More of “A Different Set of Rules”

As a huge fan of C.S. Lewis, I couldn’t resist this one.

 

My wife tells me I tend to interrogate people about my plays.

 

My sister Sarah and I share a love for Doctor Who.

 

I believe most of you can relate.

Continue reading “More of “A Different Set of Rules””

Big Table Mormonism: A Response to Joanna Brooks’ _The Book of Mormon Girl_

Note: My talented wife, Anne Marie Ogden Stewart, previously wrote an insightful review  about The Book of Mormon Girl. This piece is meant to be a companion piece to that one, so I recommend you read Anne’s post as well.

Whether it was the “Pantspocalypse,” the bloggers at Feminist Mormon Housewives/ Exponent ,or faithful Mormon feminist Judy Dushku’s pointed critique of Mitt Romney, Mormon Feminists have been very prominent as of late. Call it a revival, call it a resurgence, call it what you will, but the advent of the internet and the increasing dialogue about the roles of women in American and world society has brought Mormon feminists out of their hiding places and rhetorical bomb shelters. Mormon Feminists have searched for each other and banded together. They have clamored for an equal voice in a society that has often tried to silence them and they have implored to their fellow Latter-day Saints to see them as fellow-pilgrims and not as antagonists of the faith. At the forefront of this effort has been the courageous Joanna Brooks,  a professor of Comparative Literature at San Diego State University; a prominent blogger at Ask Mormon Girl and Religion Dispatches; a high profile resource about Mormonism for CNN, Jon Stewart’s Daily Show, and NBC Rock Center; as well as the author of The Book of Mormon Girl: A Memoir of American Faith.

 Having loved Brooks’ blog posts, watched/read many of the interviews she was involved in, and learned to appreciate her compassionate and thoughtful approach to Mormonism, I bought a copy of The Book of Mormon Girl for my wife Anne for Christmas. Anne and I consider ourselves devout Mormons. We connect deeply with and believe in Mormon scripture and theology; we love the heritage of having Mormon pioneer ancestors; I love to study the intimate details of Mormon history (which I often write plays and screenplays about), while Anne has a deep passion for Old Testament studies; as lovers of the New Testament, especially the Gospels, we’re passionate believers in Jesus Christ, and gratefully claim him as our Redeemer and Savior; we believe in the core tenets of the Church of Jesus Christ of Latter-day Saints and strive to find a place in our faith community. Despite that heartfelt and abiding faith, however, there have been times when we have felt like we were foreigners in our own religion.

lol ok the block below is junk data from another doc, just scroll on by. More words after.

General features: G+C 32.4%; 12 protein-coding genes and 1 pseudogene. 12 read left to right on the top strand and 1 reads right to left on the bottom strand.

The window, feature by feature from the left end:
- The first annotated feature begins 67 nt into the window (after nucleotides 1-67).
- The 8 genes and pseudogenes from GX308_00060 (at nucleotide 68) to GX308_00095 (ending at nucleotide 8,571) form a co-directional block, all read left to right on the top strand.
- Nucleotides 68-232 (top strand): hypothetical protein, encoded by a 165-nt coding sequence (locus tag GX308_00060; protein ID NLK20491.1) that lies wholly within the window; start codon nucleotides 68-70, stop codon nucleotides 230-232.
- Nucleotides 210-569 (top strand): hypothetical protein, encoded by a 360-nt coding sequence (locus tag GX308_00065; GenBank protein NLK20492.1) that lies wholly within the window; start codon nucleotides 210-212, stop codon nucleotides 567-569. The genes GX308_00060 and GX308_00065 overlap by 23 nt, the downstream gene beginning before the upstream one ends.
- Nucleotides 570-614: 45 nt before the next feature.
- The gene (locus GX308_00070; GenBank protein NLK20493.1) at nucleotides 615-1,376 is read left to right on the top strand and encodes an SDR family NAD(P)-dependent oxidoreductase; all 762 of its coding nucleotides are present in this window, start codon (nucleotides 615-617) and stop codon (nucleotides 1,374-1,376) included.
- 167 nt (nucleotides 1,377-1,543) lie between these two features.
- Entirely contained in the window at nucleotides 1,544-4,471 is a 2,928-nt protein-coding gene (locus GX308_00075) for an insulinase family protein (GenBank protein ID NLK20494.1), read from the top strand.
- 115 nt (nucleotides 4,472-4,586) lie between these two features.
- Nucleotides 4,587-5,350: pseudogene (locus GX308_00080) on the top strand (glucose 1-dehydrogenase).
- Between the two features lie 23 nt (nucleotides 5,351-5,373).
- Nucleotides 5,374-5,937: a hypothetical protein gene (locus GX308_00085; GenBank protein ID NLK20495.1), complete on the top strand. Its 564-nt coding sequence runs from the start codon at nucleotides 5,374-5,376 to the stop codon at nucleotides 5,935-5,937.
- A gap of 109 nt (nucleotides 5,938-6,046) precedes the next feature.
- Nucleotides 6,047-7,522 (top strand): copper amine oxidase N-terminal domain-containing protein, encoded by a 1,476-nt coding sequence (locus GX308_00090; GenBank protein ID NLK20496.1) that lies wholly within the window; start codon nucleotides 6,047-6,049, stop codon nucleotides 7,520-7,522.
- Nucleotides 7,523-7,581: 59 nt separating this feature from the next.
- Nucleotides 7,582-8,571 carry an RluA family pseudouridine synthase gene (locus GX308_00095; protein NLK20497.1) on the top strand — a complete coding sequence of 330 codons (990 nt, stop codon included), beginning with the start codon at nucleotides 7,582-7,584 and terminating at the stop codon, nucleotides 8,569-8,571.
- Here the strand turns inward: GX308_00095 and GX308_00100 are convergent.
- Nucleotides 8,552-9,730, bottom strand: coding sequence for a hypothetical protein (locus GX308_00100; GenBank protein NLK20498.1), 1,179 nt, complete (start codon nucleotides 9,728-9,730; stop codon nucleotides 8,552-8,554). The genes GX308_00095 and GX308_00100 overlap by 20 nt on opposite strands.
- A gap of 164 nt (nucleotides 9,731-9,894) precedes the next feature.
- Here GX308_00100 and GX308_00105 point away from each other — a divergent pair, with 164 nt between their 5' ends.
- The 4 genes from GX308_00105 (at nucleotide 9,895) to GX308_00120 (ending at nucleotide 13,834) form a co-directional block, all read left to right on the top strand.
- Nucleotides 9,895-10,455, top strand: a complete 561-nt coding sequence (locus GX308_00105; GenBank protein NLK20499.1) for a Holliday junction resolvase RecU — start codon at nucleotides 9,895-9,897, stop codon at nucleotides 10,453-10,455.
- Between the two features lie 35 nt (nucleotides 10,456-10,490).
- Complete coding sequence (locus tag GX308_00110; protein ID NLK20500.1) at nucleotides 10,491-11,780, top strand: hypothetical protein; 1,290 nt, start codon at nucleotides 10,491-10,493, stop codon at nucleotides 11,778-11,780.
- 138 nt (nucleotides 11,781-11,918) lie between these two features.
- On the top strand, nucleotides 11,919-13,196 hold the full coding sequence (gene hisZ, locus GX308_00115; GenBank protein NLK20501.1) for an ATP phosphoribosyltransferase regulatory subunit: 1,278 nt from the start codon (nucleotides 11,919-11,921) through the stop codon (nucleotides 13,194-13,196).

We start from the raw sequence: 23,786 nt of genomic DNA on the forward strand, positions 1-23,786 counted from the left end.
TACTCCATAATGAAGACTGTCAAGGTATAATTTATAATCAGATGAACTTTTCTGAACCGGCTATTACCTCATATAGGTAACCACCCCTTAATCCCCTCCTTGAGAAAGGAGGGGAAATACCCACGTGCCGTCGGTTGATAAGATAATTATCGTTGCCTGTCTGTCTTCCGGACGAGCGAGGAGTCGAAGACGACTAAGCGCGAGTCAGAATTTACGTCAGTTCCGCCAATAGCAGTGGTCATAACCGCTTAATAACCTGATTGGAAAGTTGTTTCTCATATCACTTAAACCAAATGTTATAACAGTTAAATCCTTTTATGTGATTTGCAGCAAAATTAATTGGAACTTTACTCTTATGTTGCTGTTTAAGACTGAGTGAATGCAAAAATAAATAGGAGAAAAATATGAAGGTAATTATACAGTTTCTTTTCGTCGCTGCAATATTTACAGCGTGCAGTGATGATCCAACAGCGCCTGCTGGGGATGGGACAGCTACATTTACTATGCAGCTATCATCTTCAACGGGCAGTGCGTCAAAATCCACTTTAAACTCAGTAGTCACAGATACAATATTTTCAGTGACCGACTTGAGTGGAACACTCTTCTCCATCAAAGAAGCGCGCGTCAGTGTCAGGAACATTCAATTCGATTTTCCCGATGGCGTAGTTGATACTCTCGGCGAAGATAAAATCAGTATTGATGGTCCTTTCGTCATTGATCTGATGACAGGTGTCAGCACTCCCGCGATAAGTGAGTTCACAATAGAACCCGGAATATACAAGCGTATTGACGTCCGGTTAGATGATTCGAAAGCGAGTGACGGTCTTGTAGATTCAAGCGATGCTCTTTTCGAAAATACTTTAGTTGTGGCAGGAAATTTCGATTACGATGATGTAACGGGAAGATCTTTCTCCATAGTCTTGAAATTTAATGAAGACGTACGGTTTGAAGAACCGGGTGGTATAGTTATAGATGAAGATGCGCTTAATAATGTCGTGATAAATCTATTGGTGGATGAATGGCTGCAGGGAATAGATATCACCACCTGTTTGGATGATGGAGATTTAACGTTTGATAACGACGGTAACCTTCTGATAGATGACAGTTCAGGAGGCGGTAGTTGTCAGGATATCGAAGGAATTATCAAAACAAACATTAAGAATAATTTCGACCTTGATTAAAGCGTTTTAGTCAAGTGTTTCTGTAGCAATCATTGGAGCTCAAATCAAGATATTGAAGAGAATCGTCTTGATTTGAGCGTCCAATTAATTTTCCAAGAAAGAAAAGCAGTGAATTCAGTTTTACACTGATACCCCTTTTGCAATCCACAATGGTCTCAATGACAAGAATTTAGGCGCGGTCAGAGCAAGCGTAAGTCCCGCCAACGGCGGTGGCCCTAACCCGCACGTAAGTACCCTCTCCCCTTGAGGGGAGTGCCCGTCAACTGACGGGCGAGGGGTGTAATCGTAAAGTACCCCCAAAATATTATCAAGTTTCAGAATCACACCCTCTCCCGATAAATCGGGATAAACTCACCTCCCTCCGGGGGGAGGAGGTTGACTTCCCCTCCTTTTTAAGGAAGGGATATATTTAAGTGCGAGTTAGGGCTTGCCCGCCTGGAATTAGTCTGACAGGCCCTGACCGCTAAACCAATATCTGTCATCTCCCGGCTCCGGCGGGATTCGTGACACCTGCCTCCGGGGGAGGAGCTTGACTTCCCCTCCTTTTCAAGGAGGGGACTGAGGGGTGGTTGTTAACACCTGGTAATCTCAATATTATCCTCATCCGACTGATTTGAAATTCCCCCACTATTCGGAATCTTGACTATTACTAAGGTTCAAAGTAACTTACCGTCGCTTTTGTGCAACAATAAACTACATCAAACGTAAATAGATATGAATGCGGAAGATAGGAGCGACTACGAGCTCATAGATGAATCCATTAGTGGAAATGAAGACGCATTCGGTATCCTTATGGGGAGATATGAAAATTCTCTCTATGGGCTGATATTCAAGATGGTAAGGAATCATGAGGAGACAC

This occasional alienation we have felt may have been a cultural quality that we thought had been overemphasized, a Pharisee-like pattern we find in certain elements and sub-groups of the membership, or a coldness we have received (or we have seen others receive) because of this or that circumstance. These, of course, are exceptions rather than the rule. I personally have found that Mormonism makes people better, if it is lived in the way it has been outlined by the scriptures and the tenets of the faith. And, of course, it is so much better to concern oneself with the beam in one’s own eye, than the mote that is in our neighbor’s eye.

Yet there are still those moments of alienation, of loneliness, of feeling like we don’t quite fit in, despite our best efforts (which are often still insufficient) to keep peace and show love. Discipleship will always have its strains, and standing up for what you believe in, whether it is to the secular world, or even to those who share many points of common faith, is designed to be a lonesome ordeal. If there is a “mold” for the “typical” Mormons, there have been times where we felt like we didn’t fit it.            

It is here that works like Joanna Brooks’ The Book of Mormon Girl have given me and my wife hope. Continue reading “Big Table Mormonism: A Response to Joanna Brooks’ _The Book of Mormon Girl_”

Seers and Stumbling Blocks: John Turner’s _Brigham Young: Pioneer Prophet_

For those Latter-day Saints uninitiated in the intricate details of Mormon History, John Turner’s Brigham Young: Pioneer Prophet would be a complete shock to the system. Most Mormons are aware that Brigham Young was a man who many took offense to because of his frank talk, combative tongue, and indomitable will. However, many are less aware of how truly radical and assaulting he could be in his most extreme moments. Condoning and covering up (if not authorizing) moments of extreme violence. Deeply disturbing racial and gender prejudice. And his language! I’m not just talking “damns” and “hells” here… sensitive Mormons will be shocked to find a prophet of God using profanity, vulgarity, and racial slurs that they would wash their children’s mouths ten times over for using (and these were often speeches he gave in public! Or in letters that were meant for the President and Congress!).

Fortunately, I do know my Mormon History well enough not to have an honest and forthright biography like this shake the foundations of my belief system. I was familiar with the vast majority of the events and context of the history (and also knew enough to recognize moments when Turner was abridging information and knew which”side” he was taking in certain thorny historical debates). Having been the research assistant and co-writer on a play about the Utah War and the Mountain Meadows Massacre, not to mention the writer of a number of other Mormon History plays that included Brigham Young as a character, I had to get to know Brigham Young pretty intimately. My persistent interest in and study of Mormon History really does make it hard for people to surprise me (I love it when antagonistic anti-Mormons try to shock and rattle me with Mormon history facts and I can tell them, “I know. And did you also know that…”).